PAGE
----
Saturday, February 04, 2012

Name That Fish!

Fish display at John Yi, Reading Terminal Market
You can't tell a fish by its name. Sea trout is not a trout, it's weakfish, a type of croaker or drum.
But silver trout is whiting, which is really hake, part of the cod family. I haven't the foggiest idea about mountain trout, though it certainly isn't a trout and it certainly doesn't come from a mountain stream or lake. Striped bass and rockfish? They're the same, except when they're not.

Confused yet?

You'll find all these items at the fish mongers at the Reading Terminal Market, but it's hard to know what the actual species is. More than any other food, fishes tend to have very local names.

The weakfish, for example, has been called bastard trout, squwteague, sea trout, grey trout, sand trout, shecutts, silver sea trout, squeteague and squit.

In culinary terms, however, nomenclature is secondary. Just pick the broad type of fish you're hungry for (white flesh or oily, large or thin) and buy the freshest you can find. Most recipes for cod work just as well with whiting or haddock. Fluke or flounder? Doesn't matter! Mackerel or Spanish mackerel? There's a bit of a size difference, and while you might be able to distinguish their flavors, it's not that big a difference.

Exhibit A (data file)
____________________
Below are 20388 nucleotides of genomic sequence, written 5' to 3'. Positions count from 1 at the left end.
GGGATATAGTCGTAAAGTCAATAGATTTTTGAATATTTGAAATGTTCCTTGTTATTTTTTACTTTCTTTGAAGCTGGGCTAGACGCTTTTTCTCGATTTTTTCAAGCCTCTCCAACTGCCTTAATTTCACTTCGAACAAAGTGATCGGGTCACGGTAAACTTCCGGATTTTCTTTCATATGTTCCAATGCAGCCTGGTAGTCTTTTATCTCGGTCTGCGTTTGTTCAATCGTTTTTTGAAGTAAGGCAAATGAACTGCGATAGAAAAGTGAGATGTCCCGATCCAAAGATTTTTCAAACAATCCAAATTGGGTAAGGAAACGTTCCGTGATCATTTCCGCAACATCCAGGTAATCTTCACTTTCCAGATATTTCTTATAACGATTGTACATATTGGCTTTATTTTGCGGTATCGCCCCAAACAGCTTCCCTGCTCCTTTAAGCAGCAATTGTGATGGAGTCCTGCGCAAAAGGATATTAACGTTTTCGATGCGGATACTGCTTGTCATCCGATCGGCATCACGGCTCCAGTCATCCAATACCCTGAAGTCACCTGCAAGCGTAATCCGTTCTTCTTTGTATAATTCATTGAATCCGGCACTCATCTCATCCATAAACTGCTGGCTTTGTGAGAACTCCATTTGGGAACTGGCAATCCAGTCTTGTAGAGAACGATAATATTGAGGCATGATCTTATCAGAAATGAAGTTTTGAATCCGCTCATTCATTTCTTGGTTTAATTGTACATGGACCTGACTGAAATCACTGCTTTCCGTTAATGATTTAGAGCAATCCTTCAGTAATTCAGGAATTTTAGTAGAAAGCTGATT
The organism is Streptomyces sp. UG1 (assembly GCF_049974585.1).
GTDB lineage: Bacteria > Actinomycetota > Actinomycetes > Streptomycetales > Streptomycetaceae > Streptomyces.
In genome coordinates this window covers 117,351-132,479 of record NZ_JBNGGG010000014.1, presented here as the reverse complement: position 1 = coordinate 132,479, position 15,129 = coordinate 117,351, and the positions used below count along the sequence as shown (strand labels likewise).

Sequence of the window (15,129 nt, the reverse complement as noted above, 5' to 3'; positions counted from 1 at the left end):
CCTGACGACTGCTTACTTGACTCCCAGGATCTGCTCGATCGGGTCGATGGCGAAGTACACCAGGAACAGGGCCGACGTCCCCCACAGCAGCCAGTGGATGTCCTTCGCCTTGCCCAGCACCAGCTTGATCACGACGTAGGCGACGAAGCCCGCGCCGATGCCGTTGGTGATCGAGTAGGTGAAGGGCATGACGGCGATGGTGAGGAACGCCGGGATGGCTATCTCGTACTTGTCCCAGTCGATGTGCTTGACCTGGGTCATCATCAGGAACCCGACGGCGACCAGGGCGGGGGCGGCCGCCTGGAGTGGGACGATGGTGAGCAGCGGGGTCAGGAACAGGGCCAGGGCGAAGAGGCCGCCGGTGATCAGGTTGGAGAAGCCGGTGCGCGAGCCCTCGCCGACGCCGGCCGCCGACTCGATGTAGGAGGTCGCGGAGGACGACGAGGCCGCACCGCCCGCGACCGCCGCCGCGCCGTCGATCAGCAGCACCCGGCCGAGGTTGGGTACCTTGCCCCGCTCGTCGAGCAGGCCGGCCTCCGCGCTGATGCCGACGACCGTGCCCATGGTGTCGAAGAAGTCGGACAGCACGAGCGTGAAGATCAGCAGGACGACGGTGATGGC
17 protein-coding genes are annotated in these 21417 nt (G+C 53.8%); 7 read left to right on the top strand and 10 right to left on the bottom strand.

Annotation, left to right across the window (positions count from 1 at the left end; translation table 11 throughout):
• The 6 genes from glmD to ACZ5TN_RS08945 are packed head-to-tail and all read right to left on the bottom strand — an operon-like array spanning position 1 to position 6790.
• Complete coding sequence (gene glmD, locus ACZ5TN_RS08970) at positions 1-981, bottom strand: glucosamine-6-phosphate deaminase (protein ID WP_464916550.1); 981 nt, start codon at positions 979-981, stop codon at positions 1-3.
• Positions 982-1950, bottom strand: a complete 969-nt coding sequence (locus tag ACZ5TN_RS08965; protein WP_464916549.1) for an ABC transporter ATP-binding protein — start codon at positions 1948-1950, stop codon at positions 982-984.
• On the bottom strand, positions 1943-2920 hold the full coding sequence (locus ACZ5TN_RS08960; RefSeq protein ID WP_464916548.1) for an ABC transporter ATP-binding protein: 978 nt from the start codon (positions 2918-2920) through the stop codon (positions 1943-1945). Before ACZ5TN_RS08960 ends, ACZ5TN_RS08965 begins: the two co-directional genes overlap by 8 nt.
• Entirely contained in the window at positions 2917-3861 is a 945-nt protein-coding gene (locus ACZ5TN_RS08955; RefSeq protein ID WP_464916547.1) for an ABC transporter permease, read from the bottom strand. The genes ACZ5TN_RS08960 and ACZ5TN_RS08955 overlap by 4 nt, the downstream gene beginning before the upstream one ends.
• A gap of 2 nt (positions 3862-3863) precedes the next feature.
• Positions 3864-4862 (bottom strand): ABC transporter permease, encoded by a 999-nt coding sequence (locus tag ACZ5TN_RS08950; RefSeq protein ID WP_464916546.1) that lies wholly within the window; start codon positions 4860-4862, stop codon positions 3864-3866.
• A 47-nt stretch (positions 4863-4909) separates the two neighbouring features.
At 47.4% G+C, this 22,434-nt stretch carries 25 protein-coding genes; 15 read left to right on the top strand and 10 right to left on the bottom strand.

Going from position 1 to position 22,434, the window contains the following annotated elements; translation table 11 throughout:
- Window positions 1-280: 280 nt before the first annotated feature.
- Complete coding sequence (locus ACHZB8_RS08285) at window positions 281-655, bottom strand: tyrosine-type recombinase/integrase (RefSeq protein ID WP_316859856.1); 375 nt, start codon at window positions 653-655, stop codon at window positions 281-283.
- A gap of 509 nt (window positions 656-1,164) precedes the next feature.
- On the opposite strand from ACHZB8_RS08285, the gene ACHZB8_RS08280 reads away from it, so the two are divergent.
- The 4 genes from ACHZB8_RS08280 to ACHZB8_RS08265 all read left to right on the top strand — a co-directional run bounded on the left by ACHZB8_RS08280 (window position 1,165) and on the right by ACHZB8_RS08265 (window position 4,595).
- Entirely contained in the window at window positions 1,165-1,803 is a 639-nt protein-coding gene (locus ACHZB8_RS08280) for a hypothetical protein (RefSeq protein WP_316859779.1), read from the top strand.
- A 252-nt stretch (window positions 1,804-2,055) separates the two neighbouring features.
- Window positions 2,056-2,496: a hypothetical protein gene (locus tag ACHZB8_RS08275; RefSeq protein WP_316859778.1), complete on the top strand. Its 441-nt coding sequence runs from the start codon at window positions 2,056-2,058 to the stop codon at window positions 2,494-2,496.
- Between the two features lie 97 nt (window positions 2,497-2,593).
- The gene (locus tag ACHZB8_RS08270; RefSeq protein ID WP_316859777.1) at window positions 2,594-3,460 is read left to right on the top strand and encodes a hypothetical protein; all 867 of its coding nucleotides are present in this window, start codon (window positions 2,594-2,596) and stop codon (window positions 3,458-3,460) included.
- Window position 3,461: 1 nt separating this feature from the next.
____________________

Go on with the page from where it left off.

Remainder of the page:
Rockfish and striped bass are the same, delicious, meaty fish, it's just that rockfish is the name in the Chesapeake and striped bass on the Hudson River northwards (New Jersey seems to be the dividing line between the names). With one big caveat. Some striped bass are true striped bass, caught in the wild. Others, under either name, may be a factory or farm raised hybrid of striped bass and white bass. The former is anadronmous, living most of its life at sea but spawning in fresh or brackish rivers; the latter is strictly a fresh water variety. Whether wild or hybrid, both have a good, meaty taste. You can usually tell the difference because the wild striped bass has a blue tag affixed to its jaw; also, the "stripes" on the hybrid tend to be jagged, and the fish are frequently smaller than the striped bass.

If you're as fascinated by culinary fish as I and would like to learn more about the denizens of the sea off Mid-Atlantic waters, I highly recommend Alan Davidson's North Atlantic Seafood. This British diplomat's tome covers fish on both sides of the Atlantic, is chock full of great stories, local recipes from Denmark to South Carolina, and entries for each North Atlantic food fish with discussions of range, best cooking methods, and names in various languages; before he died in 2003 he wrote similar books about the fish of the Mediterranean and South-East Asia, and was the editor of the Oxford Companion to Food.

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